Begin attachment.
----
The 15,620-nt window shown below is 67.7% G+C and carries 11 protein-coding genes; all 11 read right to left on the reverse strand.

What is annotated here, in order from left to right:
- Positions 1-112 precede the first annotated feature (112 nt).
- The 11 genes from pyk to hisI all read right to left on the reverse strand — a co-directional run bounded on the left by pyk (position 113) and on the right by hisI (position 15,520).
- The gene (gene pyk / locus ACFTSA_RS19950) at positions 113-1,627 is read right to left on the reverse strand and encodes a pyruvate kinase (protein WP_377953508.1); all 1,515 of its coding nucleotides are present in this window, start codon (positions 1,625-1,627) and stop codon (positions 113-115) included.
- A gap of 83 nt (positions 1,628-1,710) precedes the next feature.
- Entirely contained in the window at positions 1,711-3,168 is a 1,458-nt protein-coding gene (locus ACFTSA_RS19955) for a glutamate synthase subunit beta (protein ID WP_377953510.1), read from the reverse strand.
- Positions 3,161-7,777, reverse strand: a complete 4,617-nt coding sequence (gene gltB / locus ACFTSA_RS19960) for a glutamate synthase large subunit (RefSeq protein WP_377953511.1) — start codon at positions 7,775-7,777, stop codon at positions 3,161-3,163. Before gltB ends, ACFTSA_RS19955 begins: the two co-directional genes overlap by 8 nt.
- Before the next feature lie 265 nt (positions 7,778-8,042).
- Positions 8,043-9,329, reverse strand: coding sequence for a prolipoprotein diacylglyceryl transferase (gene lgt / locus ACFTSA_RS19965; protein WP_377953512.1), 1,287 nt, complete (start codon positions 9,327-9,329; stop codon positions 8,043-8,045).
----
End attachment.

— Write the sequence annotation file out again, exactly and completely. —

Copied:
The 15,620-nt window shown below is 67.7% G+C and carries 11 protein-coding genes; all 11 read right to left on the reverse strand.

What is annotated here, in order from left to right:
- Positions 1-112 precede the first annotated feature (112 nt).
- The 11 genes from pyk to hisI all read right to left on the reverse strand — a co-directional run bounded on the left by pyk (position 113) and on the right by hisI (position 15,520).
- The gene (gene pyk / locus ACFTSA_RS19950) at positions 113-1,627 is read right to left on the reverse strand and encodes a pyruvate kinase (protein WP_377953508.1); all 1,515 of its coding nucleotides are present in this window, start codon (positions 1,625-1,627) and stop codon (positions 113-115) included.
- A gap of 83 nt (positions 1,628-1,710) precedes the next feature.
- Entirely contained in the window at positions 1,711-3,168 is a 1,458-nt protein-coding gene (locus ACFTSA_RS19955) for a glutamate synthase subunit beta (protein ID WP_377953510.1), read from the reverse strand.
- Positions 3,161-7,777, reverse strand: a complete 4,617-nt coding sequence (gene gltB / locus ACFTSA_RS19960) for a glutamate synthase large subunit (RefSeq protein WP_377953511.1) — start codon at positions 7,775-7,777, stop codon at positions 3,161-3,163. Before gltB ends, ACFTSA_RS19955 begins: the two co-directional genes overlap by 8 nt.
- Before the next feature lie 265 nt (positions 7,778-8,042).
- Positions 8,043-9,329, reverse strand: coding sequence for a prolipoprotein diacylglyceryl transferase (gene lgt / locus ACFTSA_RS19965; protein WP_377953512.1), 1,287 nt, complete (start codon positions 9,327-9,329; stop codon positions 8,043-8,045).